Higher levels of intracellular TNF and ROS are found in CD14+CD16+ monocytes compared to their other counterparts

To examine the mechanism of killing, we evaluated the ability of the different monocytes to produce TNF-α and ROS, which are key effector molecules made by activated monocyte/macrophages. Significantly higher frequencies of TNF-α producing cells were found among CD14+CD16+ monocytes when PBMC were cultured with Pv-Ret (or LPS) (Figure 7E).

ROS production by PBMC and monocyte subsets from P. vivax-infected patients was measured by luminescence (RLU) of luminol or fluorescence (RFU) of H2DCFDA (Figure S4). PBMC from P. vivax-infected patients produced detectable amounts of total ROS spontaneously or in response to PMA, when measured by luminol (Figure S4A) (Text S1). PBMC from acutely infected patients produce higher levels of ROS than the same patients after treatment. In addition, total ROS production was measured in purified monocyte subsets, but no significant differences were found among them (Figure S4B). Intracellular ROS production by each monocyte subpopulation was also measured in the single-cell level by flow cytometry. Consistent with the phagocytosis and TNF-α results, CD14+CD16+ monocytes exposed to Pv-Ret generated significantly higher levels of ROS than the other monocyte subpopulations (Figure 7F).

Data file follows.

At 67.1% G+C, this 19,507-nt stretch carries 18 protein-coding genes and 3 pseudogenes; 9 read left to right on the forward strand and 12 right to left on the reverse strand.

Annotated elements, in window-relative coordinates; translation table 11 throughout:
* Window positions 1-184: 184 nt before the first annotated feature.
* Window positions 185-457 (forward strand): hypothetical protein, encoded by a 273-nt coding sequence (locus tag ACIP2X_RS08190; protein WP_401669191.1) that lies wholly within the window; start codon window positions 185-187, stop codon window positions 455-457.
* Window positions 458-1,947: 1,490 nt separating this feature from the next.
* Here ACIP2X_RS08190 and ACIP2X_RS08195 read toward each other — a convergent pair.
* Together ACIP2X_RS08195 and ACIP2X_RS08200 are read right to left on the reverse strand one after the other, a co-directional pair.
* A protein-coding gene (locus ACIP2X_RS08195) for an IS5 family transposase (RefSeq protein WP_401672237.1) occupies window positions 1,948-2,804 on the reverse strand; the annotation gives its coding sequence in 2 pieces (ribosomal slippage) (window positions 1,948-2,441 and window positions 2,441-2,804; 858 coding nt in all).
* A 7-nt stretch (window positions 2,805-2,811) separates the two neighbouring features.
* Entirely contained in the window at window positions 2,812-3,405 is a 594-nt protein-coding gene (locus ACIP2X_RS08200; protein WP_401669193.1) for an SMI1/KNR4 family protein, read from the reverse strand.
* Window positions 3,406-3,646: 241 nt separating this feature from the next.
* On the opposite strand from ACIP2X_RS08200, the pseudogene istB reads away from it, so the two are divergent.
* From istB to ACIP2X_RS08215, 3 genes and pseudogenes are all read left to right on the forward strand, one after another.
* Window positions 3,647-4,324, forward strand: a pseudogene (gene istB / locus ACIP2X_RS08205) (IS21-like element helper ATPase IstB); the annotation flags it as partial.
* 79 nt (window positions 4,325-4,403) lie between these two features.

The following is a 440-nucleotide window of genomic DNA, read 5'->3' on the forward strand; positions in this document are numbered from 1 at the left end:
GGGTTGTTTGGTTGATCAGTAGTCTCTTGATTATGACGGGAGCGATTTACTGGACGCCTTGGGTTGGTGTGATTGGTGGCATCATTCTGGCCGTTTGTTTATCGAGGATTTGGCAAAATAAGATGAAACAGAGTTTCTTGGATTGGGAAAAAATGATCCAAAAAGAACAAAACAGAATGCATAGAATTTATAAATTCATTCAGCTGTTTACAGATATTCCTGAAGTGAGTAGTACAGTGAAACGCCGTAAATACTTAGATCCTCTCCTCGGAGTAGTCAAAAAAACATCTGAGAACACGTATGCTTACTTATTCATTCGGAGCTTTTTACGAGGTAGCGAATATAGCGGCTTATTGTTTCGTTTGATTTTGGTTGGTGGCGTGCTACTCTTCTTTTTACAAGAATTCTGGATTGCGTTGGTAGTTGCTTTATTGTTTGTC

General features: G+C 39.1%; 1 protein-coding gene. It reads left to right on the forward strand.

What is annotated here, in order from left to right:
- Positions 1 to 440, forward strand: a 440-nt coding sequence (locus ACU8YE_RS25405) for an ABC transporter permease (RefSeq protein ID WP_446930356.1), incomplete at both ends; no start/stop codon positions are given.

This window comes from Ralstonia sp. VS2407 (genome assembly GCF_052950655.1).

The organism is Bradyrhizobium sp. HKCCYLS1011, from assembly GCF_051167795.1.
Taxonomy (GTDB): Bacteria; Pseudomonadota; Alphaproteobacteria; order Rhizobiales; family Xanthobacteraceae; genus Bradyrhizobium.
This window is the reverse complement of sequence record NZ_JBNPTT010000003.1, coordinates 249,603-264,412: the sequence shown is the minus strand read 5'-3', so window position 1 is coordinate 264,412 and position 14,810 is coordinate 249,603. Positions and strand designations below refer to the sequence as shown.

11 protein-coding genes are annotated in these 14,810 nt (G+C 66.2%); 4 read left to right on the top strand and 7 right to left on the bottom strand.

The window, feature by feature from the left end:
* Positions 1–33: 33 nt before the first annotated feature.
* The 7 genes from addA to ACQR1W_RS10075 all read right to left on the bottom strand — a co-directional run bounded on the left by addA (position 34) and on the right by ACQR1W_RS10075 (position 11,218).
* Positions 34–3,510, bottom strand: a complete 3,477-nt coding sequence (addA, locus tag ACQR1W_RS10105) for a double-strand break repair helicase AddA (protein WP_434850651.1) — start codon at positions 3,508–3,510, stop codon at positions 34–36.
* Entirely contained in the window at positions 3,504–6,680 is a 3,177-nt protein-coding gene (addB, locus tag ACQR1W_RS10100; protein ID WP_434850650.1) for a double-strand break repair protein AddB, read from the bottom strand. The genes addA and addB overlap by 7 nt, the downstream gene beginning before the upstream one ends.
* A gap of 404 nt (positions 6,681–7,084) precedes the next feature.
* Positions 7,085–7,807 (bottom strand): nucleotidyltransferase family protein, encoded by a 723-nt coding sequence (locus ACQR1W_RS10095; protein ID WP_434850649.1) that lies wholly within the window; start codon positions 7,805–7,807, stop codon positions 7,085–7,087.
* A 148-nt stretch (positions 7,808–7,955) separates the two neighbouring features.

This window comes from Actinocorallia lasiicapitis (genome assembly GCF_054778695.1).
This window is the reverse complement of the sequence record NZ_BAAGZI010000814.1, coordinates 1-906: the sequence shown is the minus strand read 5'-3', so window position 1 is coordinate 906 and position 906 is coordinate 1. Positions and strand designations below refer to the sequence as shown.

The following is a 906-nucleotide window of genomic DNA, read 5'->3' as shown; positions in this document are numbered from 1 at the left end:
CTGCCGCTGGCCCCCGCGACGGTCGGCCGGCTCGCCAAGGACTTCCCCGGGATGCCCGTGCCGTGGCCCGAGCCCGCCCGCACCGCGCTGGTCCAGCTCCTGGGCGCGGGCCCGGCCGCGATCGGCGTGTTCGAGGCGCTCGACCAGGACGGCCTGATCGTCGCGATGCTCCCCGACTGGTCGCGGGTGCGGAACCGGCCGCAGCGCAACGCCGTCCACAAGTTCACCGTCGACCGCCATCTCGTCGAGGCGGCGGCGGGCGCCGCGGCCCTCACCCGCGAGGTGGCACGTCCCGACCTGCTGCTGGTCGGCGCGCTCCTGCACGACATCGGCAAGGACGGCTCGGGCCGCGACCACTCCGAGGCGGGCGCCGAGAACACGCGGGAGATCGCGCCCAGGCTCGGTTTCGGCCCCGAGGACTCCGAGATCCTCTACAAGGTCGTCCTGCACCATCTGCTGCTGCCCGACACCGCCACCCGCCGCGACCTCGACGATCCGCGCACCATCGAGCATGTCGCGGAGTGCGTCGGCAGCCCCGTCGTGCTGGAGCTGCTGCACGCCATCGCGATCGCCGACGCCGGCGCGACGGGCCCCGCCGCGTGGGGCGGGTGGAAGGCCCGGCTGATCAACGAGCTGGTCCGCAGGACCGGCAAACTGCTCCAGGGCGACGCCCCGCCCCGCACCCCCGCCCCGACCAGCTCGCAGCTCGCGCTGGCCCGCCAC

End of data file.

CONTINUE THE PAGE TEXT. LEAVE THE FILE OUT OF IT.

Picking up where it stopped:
We then performed experiments using rotenone and DPI (diphenylene iodonium) to block respectively the mitochondria complex I and NADPH oxidase plus nitric oxide synthases [37], [38], [39]. The inhibition of ROS production was assessed in PBMC by luminescence using luminol and in monocyte subsets using H2DCFDA by flow cytomety (Figure S4C and S4D). Rotenone was able to partially inhibit ROS production by PBMC (Figure S4C) and by CD14+CD16+ cells cultured with parasitized reticulocytes (Figure S4D). When DPI was added in the culture, it was able to abrogated ROS production by PBMC (Figure S4C). Partial inhibition was observed when H2DCFDA+CD14+CD16+ cells from malaria patients were cultured with Pv-Ret and assessed by flow cytometry (Figure S4D). To more specifically analyze whether mitochondrial ROS were differentially produced by monocyte subsets during malaria, MitoSox staining was performed. Corroborating with total intracellular ROS production assessed with H2DCFDA, CD14+CD16+ cells were the monocyte subset that most reacted with MitoSox (Figure 7G).

Taken together, our data indicate that CD14+CD16+ inflammatory monocytes play important effector activity during P. vivax infection.

Discussion

Although pro-inflammatory cytokines play an important role in host resistance to Plasmodium infection, various studies reported that they may contribute to deleterious effects during malaria [40], [41], [42]. Thus, the pathways involved on induction of these mediators during malaria, represent checkpoints for immunological intervention to prevent poor outcome of disease. Monocytes have been described as a major source of cytokines during P. vivax infection [5]. Although infection with Plasmodium spp is known to dramatically alter monocyte differentiation [43], the role of monocyte subsets in host resistance to infection and pathogenesis of malaria remains poorly understood. The findings reported here clearly demonstrate that both the classical (CD14+CD16) and intermediate or inflammatory (CD14+CD16+) monocytes are important sources of cytokines during acute P. vivax infection. Intriguingly, the CD14+CD16+ cells displayed the highest mitochondria content and activity, being an important source of ROS and were the most efficient phagocytes of P. vivax infected reticulocytes.